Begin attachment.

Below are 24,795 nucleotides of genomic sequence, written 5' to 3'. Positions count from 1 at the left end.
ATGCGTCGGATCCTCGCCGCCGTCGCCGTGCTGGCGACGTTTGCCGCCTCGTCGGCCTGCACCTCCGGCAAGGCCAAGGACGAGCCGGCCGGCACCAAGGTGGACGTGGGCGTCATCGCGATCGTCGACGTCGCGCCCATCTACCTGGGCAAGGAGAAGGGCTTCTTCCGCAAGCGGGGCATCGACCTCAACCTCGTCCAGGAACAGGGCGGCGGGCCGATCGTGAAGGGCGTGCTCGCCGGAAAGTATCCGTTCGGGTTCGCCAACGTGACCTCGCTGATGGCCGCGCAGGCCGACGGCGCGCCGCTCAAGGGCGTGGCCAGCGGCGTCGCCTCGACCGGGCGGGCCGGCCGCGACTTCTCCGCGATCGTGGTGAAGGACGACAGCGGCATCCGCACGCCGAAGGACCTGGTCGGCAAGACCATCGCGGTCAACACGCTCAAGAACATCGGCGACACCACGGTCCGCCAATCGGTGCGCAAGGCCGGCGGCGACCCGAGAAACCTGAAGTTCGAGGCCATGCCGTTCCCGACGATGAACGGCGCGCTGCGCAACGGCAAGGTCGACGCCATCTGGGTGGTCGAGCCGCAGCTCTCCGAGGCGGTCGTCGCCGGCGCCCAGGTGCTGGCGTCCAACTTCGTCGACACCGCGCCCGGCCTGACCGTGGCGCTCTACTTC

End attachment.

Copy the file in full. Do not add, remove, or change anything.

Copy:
Below are 24,795 nucleotides of genomic sequence, written 5' to 3'. Positions count from 1 at the left end.
ATGCGTCGGATCCTCGCCGCCGTCGCCGTGCTGGCGACGTTTGCCGCCTCGTCGGCCTGCACCTCCGGCAAGGCCAAGGACGAGCCGGCCGGCACCAAGGTGGACGTGGGCGTCATCGCGATCGTCGACGTCGCGCCCATCTACCTGGGCAAGGAGAAGGGCTTCTTCCGCAAGCGGGGCATCGACCTCAACCTCGTCCAGGAACAGGGCGGCGGGCCGATCGTGAAGGGCGTGCTCGCCGGAAAGTATCCGTTCGGGTTCGCCAACGTGACCTCGCTGATGGCCGCGCAGGCCGACGGCGCGCCGCTCAAGGGCGTGGCCAGCGGCGTCGCCTCGACCGGGCGGGCCGGCCGCGACTTCTCCGCGATCGTGGTGAAGGACGACAGCGGCATCCGCACGCCGAAGGACCTGGTCGGCAAGACCATCGCGGTCAACACGCTCAAGAACATCGGCGACACCACGGTCCGCCAATCGGTGCGCAAGGCCGGCGGCGACCCGAGAAACCTGAAGTTCGAGGCCATGCCGTTCCCGACGATGAACGGCGCGCTGCGCAACGGCAAGGTCGACGCCATCTGGGTGGTCGAGCCGCAGCTCTCCGAGGCGGTCGTCGCCGGCGCCCAGGTGCTGGCGTCCAACTTCGTCGACACCGCGCCCGGCCTGACCGTGGCGCTCTACTTC